Steven Vainberg’s paintings toy with the kind of green and black (or blue) figure-ground relations familiar from early visions of cyberspace. But they describe fernlike forms, flattened like fossils, oddly constrained by the edges of the pictorial frame. “9 Paintings” pairs a small canvas with a larger ensemble of pieces in the Friendzone Window, each work reprising a common vocabulary of diagonally arranged vegetal features against a plain ground. It seems as though each image is composed of several particular, verdant stalks, the forms tessellated or superimposed in various combinations, but it is difficult to say this with certainty. Apart from the small canvas on the tableau’s right, most of the paintings are large productions on paper, propped against each other in a stack against the wall. The lone image that is fully visible depicts a chiasmus of
A black-and-white measuring stick, the sort sometimes used in archaeological digs, holds up the paintings on paper. The measuring increments grow smaller as the stick extends further from the viewer, exacerbating the illusion of perspective. It seems heavy-handed to pair this stick with images that bring fossil excavations to mind. To read Vainberg’s work as a reference to nineteenth-century survey photographs—which used a different sort of ruler but similarly dwelled on close-up plants—seems likewise heavy-handed, although I think it gets us closer to the questions of typology and arrangement that are in play. But something about the leaning stick and the paper caught mid-slide puts me more in mind of Charles Ray’s two 1973 works, each titled “Plank Piece,” in which the artist’s body is propped up by a wooden board.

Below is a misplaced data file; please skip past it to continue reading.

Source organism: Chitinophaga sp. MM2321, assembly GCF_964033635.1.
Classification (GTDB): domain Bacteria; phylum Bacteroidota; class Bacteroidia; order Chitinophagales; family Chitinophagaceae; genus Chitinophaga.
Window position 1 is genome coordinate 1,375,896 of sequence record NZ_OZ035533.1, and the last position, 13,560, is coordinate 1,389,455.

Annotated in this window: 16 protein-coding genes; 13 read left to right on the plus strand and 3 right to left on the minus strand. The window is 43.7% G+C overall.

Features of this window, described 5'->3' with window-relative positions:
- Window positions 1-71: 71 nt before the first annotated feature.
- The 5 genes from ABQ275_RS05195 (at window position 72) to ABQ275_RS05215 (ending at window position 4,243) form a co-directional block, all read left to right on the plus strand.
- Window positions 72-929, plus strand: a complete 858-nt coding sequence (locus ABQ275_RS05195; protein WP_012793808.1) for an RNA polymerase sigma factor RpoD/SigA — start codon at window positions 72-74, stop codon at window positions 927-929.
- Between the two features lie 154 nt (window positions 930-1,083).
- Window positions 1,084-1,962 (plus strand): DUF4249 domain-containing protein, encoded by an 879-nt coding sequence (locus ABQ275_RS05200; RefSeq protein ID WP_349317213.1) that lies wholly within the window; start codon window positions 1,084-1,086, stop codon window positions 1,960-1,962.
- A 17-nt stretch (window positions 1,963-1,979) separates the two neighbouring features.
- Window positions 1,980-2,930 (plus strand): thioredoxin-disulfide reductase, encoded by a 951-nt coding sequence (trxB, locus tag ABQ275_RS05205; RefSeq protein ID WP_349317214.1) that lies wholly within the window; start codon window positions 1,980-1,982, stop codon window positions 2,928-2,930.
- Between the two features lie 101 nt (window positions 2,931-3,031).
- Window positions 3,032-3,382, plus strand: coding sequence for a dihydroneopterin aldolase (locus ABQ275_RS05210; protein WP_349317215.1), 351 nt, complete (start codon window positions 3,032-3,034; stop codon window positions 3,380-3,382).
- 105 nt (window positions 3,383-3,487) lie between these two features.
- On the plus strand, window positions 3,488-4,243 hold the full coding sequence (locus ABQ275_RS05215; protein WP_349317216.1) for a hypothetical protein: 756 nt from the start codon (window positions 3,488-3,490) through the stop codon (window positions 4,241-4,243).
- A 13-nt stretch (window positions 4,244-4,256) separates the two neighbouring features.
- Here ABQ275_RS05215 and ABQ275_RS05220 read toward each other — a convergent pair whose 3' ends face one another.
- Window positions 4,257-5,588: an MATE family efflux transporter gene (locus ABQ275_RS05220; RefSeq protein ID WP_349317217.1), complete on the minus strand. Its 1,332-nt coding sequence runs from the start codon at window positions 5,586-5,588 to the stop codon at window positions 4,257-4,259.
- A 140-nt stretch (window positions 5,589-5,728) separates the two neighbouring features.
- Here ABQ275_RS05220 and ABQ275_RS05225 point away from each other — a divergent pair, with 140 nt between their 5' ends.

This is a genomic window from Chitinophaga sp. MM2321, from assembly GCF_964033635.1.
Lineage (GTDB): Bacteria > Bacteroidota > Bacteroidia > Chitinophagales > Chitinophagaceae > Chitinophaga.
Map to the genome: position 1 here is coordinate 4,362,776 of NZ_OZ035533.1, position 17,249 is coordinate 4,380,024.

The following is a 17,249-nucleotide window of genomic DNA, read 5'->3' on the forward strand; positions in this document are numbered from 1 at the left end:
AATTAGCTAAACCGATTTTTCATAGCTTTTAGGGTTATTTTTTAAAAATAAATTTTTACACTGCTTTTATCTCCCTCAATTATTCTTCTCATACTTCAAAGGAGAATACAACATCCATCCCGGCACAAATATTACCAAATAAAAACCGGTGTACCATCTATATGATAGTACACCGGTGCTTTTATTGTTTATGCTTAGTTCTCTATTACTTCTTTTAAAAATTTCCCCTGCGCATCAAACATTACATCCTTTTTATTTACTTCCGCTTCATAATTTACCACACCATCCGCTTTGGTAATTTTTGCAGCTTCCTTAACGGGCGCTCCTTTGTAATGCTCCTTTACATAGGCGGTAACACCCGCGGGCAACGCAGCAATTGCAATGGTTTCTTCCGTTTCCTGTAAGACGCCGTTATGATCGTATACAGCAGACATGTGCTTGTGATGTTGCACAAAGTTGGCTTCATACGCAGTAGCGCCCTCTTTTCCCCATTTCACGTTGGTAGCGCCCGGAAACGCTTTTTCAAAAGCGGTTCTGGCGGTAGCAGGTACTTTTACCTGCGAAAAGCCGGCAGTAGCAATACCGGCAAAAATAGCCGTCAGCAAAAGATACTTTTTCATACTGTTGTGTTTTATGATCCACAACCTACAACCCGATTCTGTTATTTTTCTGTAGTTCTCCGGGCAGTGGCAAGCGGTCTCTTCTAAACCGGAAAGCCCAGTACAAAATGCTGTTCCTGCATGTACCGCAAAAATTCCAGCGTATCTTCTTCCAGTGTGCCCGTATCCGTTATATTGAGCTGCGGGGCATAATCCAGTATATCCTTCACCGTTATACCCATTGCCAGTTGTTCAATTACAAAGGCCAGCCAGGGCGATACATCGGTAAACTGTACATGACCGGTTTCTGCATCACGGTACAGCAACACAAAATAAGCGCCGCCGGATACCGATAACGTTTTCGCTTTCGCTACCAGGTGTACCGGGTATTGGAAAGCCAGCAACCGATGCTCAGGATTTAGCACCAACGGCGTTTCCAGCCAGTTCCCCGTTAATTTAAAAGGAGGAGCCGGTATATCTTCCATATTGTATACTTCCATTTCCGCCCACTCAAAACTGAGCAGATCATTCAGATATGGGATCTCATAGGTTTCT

The question of what Vainberg’s arrangement actually means is hard to answer. There is something gratuitous about all the symbolism, something pointedly at odds with the cultivated air of a piece in progress. For instance, the large paper sheets hang over themselves, with splatters of paint visible on their verso. I feel a little like the bog-walker in Kant’s “Critique of Judgement,” who stumbles on a bit of shaped wood easily cognizable as something manmade. As art historian Richard Neer points out, that act of cognition is itself “an important act of critical judgment.” Vainberg’s works appear to pass themselves off as commentary on these kinds of cognitive acts, replete with a pastiche of references that emptily ramify. (Luke A. Fidler)
Steven Vainberg’s “9 Paintings” shows through February 3 at the Friendzone Window, 3323 West Diversey.